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Davyhulme Medical Centre Good

Reports


Review carried out on 13 December 2019

During an annual regulatory review

We reviewed the information available to us about Davyhulme Medical Centre on 13 December 2019. We did not find evidence of significant changes to the quality of service being provided since the last inspection. As a result, we decided not to inspect the surgery at this time. We will continue to monitor this information about this service throughout the year and may inspect the surgery when we see evidence of potential changes.

Inspection carried out on 6 December 2017

During a routine inspection

Letter from the Chief Inspector of General Practice

This practice is rated as Good overall. (Previous inspection January 2015 – Good)

The key questions are rated as:

Are services safe? – Good

Are services effective? – Good

Are services caring? – Good

Are services responsive? – Good

Are services well-led? - Good

As part of our inspection process, we also look at the quality of care for specific population groups. The population groups are rated as:

Older People – Good

People with long-term conditions – Good

Families, children and young people – Good

Working age people (including those recently retired and students – Good

People whose circumstances may make them vulnerable – Good

People experiencing poor mental health (including people with dementia) - Good

We carried out an announced comprehensive inspection at Davyhulme Medical Centre on 6 December 2017 as part of our inspection programme.

At this inspection we found:

  • The practice had clear systems to manage risk so that safety incidents were less likely to happen. When incidents did happen, the practice learned from them and improved their processes.
  • The practice routinely reviewed the effectiveness and appropriateness of the care it provided. It ensured that care and treatment was delivered according to evidence- based guidelines.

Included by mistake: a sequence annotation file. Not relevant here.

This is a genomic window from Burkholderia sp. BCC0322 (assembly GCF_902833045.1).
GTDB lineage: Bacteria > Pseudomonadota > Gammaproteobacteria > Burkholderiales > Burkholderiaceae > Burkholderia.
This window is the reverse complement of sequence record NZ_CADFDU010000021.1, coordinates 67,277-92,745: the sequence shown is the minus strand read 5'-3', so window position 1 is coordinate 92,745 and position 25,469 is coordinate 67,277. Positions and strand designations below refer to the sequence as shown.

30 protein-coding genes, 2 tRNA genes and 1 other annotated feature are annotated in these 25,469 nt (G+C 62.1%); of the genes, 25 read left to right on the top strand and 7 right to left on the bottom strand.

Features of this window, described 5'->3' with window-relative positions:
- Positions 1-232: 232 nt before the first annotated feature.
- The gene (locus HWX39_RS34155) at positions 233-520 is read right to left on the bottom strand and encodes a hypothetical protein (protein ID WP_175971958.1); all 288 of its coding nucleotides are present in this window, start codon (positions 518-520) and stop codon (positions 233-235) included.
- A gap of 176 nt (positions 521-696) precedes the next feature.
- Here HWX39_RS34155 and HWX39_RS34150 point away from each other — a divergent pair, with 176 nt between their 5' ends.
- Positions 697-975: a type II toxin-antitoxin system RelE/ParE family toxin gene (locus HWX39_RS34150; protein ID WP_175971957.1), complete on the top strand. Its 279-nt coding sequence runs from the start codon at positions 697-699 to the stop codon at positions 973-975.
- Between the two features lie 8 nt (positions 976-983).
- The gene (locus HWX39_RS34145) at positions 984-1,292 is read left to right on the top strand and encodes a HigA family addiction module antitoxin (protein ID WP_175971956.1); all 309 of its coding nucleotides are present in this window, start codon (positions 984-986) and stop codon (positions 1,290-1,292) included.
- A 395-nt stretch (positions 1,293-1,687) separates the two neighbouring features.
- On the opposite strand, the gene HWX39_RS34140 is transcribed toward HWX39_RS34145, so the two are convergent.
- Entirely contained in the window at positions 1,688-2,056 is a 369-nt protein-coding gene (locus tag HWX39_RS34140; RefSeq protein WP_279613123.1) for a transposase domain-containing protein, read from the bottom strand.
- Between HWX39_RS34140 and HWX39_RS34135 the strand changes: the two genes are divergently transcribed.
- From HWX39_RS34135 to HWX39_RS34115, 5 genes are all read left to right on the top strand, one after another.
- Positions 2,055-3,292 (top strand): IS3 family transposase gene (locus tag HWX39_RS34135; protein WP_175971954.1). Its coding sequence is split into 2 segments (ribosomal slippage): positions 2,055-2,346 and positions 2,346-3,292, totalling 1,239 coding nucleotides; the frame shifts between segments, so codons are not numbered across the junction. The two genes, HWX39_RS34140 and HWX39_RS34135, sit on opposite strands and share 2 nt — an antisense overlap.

• Staff involved and treated patients with compassion, kindness, dignity and respect.
  • Patients found the appointment system easy to use and reported that they were able to access care when they needed it.
  • The practice had an established, proactive patient participation group.
  • There was a strong focus on continuous learning and improvement at all levels of the organisation.
  • The practice had an informal process where receptionists were trained to signpost patients to the right person at the right time across a variety of health services.
  • The practice held a daily walk in clinic where children, the elderly and the most ill patients were seen by the GP as a priority.
  • Although the practice did not have a hearing loop most staff had completed basic sign language training.
  • All abnormal test results from the laboratories were dealt with on the same day.
  • The practice had good facilities and was well equipped to treat patients and meet their needs.

Professor Steve Field CBE FRCP FFPH FRCGP 

Chief Inspector of General Practice

Inspection carried out on 8 January 2015

During a routine inspection

Letter from the Chief Inspector of General Practice

Davyhulme Medical Centre was inspected on the 8 January 2015. This was a comprehensive inspection.